IE 11 Not Supported

For optimal browsing, we recommend Chrome, Firefox or Safari browsers.

University of Hawaii to Establish Indigenous Data Hub

The university plans to launch a program to support up to 10 community-based innovation pilot projects which will draw from traditional indigenous knowledge and practices to preserve local ecosystems.

The entrance of the University of Hawaii Manoa in Honolulu.
The University of Hawaii is planning to build an indigenous data science hub with a “living laboratory” to advance ecological preservation efforts by community members, a recent university announcement said.

According to UH Office of Indigenous Innovation Director Kamuela Enos, the new hub will be located on a UH campus that has yet to be decided, at a research center and living scientific laboratory on Hawaii Island that brings together academic experts, community leaders, indigenous practitioners, students and government officials to develop sustainability solutions rooted in ancestral knowledge and indigenous practices. He said it will try to supplement preservation efforts with data visualization and technology-driven research, focusing on energy security, food security and place-based learning.

“Native Hawaiians especially were able to be self-sufficient on the most remote set of islands on the face of the Earth, and the systems that were created and our practices are still alive in our communities,” he said. “The key point we want to make is, indigenous practice is data science. Their whole ability to survive meant that they had to read data points in their living environment and calibrate their whole society toward living in the carrying capacity of an ecosystem, and that if kids fish and hunt, they’re data scientists.”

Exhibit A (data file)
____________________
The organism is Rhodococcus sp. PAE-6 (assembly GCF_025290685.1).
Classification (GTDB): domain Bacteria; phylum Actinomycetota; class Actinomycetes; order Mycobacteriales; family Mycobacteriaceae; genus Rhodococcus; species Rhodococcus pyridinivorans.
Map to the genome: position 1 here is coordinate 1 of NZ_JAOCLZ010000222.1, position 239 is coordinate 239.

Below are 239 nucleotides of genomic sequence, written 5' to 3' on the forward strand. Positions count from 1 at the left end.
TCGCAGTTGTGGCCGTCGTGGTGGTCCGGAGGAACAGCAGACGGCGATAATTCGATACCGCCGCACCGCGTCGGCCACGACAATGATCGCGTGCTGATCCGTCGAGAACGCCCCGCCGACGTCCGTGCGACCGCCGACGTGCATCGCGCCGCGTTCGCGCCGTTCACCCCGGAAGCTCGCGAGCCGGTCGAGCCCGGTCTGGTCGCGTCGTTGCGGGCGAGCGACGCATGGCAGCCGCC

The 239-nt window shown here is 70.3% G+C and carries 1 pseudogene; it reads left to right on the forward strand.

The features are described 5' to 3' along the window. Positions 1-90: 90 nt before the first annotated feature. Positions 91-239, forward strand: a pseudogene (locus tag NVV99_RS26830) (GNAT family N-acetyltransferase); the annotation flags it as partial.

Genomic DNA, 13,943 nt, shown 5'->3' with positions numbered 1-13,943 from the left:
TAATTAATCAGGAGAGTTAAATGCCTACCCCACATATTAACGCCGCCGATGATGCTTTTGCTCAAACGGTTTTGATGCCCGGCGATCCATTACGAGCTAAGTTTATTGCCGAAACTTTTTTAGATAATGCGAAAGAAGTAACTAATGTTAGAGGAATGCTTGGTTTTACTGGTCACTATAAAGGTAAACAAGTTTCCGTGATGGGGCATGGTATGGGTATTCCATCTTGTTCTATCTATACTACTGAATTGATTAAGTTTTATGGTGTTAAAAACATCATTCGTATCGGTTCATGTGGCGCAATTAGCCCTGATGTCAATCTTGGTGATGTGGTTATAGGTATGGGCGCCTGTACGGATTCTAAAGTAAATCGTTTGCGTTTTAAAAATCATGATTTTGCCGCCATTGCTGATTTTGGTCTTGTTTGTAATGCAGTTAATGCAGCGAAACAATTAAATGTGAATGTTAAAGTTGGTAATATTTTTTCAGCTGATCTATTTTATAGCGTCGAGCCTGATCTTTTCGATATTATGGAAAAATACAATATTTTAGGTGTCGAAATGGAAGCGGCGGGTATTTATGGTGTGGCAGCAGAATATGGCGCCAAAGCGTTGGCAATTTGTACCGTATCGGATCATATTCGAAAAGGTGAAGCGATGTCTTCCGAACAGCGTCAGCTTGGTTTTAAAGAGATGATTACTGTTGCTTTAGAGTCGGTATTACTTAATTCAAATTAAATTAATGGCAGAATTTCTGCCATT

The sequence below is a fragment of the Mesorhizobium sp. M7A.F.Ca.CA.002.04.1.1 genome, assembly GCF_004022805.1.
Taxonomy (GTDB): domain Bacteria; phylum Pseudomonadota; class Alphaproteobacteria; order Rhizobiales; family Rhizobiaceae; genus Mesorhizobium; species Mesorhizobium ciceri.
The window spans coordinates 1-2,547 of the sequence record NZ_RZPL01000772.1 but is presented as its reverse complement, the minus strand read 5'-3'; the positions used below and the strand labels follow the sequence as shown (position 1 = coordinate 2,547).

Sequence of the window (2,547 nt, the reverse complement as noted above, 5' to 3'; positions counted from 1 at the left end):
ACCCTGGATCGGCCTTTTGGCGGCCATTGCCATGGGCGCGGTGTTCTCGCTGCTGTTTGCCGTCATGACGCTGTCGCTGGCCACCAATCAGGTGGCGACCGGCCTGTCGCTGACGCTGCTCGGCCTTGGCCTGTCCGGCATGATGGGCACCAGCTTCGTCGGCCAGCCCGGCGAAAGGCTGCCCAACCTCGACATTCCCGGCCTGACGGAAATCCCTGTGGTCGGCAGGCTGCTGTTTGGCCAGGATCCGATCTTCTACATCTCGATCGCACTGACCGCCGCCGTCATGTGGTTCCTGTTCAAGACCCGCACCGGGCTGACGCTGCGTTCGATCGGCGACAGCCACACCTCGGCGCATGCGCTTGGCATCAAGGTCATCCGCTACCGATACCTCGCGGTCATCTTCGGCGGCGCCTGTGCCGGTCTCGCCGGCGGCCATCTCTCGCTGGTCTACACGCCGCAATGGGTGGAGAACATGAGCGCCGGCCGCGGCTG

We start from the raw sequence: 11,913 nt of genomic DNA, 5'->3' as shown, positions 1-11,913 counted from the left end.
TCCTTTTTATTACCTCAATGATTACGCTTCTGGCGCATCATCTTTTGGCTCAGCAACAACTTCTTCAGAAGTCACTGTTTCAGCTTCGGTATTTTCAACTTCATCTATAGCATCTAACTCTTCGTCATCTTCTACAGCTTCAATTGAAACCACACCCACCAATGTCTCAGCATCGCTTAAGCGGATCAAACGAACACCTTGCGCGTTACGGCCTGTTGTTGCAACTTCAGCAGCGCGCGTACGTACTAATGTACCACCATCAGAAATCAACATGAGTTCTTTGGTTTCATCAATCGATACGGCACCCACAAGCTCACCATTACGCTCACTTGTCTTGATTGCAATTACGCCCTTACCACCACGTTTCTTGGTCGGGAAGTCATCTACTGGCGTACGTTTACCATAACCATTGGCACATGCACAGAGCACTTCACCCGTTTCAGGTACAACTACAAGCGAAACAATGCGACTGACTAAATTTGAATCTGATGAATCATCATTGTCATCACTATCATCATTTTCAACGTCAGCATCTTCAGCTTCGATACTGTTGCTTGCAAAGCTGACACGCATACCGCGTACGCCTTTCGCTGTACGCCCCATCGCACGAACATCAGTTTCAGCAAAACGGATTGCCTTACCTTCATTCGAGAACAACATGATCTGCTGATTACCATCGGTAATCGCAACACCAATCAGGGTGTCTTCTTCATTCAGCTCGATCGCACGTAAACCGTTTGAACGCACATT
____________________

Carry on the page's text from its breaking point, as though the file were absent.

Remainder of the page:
Enos said the hub will be designed in partnership with Create X, described on its own website as a laboratory at the University of Hawaii at West O’ahu for students to showcase their work “at the intersection of media, computation, culture, art and science.” He added that the hub aims to show that “indigenous practice is intrinsic.”

“Rural kids often feel marginalized in STEM spaces. We want to meet them where they’re at and position their cultural identity and practices as sciences that were refined over millenniums that allowed them to not deplete all their resources,” he said.

According to the announcement from the university, the data hub will be supported by $1 million from a recent $1.7 trillion federal government omnibus funding bill in 2023 that includes millions devoted to University of Hawaii education and research programs. Other projects include $30 million to support renewable energy activities at UH Mānoa through the Hawaii Natural Energy Institute, and sea-level rise research through the School of Ocean and Earth Science and Technology.

Additional federal funding includes $5 million for a new Center for Native Hawaiian, Pacific Islander and U.S.-Affiliated Pacific Islander (NHPIUSAPI) Health focused on serving veterans; $302 million for a high-performance computing program in the Department of Defense, which supports the Maui High Performance Computing Center; and $38 million for the U.S. Geological Survey Volcano Hazards Program.
Brandon Paykamian is a staff writer for Government Technology. He has a bachelor's degree in journalism from East Tennessee State University and years of experience as a multimedia reporter, mainly focusing on public education and higher ed.